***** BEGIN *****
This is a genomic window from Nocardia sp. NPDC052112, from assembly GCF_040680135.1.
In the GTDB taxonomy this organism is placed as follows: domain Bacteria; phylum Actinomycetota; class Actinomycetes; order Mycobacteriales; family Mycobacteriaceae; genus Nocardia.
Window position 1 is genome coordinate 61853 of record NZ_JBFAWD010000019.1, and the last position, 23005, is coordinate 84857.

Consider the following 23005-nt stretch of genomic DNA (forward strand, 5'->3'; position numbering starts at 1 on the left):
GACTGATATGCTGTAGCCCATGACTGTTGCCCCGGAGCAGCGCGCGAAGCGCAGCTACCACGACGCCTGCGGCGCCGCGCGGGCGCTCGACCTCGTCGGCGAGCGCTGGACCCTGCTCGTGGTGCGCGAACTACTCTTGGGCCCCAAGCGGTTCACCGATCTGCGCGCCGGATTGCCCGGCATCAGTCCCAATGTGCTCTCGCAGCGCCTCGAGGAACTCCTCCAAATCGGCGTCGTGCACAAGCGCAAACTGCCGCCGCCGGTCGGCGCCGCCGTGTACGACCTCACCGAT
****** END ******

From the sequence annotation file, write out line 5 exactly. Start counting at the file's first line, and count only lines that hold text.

GACTGATATGCTGTAGCCCATGACTGTTGCCCCGGAGCAGCGCGCGAAGCGCAGCTACCACGACGCCTGCGGCGCCGCGCGGGCGCTCGACCTCGTCGGCGAGCGCTGGACCCTGCTCGTGGTGCGCGAACTACTCTTGGGCCCCAAGCGGTTCACCGATCTGCGCGCCGGATTGCCCGGCATCAGTCCCAATGTGCTCTCGCAGCGCCTCGAGGAACTCCTCCAAATCGGCGTCGTGCACAAGCGCAAACTGCCGCCGCCGGTCGGCGCCGCCGTGTACGACCTCACCGAT